USS Snook scorecard
1945 - USS SNOOK (SS-279) was lost with 82 men. She was to patrol Luzon Strait, the south coast of China, and the east coast of Hainan, and to perform lifeguard duties if so directed by dispatch. SNOOK returned to Guam for emergency repairs on March 27th and departed on March 28th to rejoin her group. TIGRONE was in contact with her until April 8th. The patrol was SNOOK’s ninth. The actual whereabouts of SNOOK may have been discovered during a deep sea dive in 1995. The possibility exists that a U.S. submarine lies in about 350 meters of water off the coast of Iriomote Island, the far southwest island in the Okinawa chain. During operations with an Okinawan company using a U.S. made "SCORPIO" ROV in 1995, a group of divers encountered a sonar contact with what appeared to be a metal structure about 6 meters in girth and about 35 meters in length (exposed) at roughly an angle of 20-30 degrees. The sonar image of a large unexpected obstruction to the operations prompted the divers to take evasive maneuvers and avoid the area for the safety of the ROV. The divers, thinking they would have another opportunity to work in the area at a later date, left the area and never returned to that site. Their ROV was lost in 1997 off Yonaguni island, the last island belonging to Okinawa off the east coast of Taiwan. They were fairly certain that the object was a submarine, and quite possibly SNOOK (SS-279). No further dives in the area were ever attempted.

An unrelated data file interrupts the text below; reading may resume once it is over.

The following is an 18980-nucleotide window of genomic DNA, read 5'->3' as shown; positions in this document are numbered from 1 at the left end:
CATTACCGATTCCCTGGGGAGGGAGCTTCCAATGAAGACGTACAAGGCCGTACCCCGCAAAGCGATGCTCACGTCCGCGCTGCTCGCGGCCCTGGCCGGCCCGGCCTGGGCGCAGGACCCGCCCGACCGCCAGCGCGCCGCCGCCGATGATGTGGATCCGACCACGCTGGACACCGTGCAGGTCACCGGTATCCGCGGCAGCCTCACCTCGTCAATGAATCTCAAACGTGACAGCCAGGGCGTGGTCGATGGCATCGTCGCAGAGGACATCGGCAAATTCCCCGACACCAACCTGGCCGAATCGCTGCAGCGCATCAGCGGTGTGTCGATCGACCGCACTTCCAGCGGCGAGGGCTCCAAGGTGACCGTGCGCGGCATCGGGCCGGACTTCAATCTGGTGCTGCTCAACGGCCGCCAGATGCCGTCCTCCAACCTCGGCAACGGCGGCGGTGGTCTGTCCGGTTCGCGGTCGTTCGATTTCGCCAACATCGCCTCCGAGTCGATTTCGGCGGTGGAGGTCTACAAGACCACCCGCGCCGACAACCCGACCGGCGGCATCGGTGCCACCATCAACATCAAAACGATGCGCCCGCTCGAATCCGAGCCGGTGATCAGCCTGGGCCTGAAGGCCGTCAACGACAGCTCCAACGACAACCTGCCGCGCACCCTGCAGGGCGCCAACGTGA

She was the forty-ninth U.S. submarine loss of World War II.
1998 - PCU MICHIGAN (SSBN-727) (GOLD) returned to homeport at Naval Submarine Base Bangor, WA, after completing the 500th patrol for the Pacific and Atlantic Trident fleets.
2005 - the crew of USS LOUISVILLE (SSN-724) received the Meritorious Unit Commendation award for their participation in Operation Iraqi Freedom (OIF) at Pearl Harbor, HI.
The nuclear-powered attack submarine returned home from OIF on May 13, 2003 as one of four Pearl Harbor-based submarines that shot Tomahawk missiles into Iraq during the war.
According to Cmdr. David Kirk, commanding officer of LOUISVILLE, at the time LOUISVILLE was outfitted with one of the oldest fire control and communications systems in the submarine fleet. Kirk said the boat deployed expecting to conduct one type of mission and was tasked to move into OIF area of operating to fire Tomahawks.
Kirk said the the multi-mission capabilities of our modern submarines was demonstrated by LOUISVILLE when she shifted gears from operations vital to national security to going on a high speed run into the OIF and shooting missiles on time.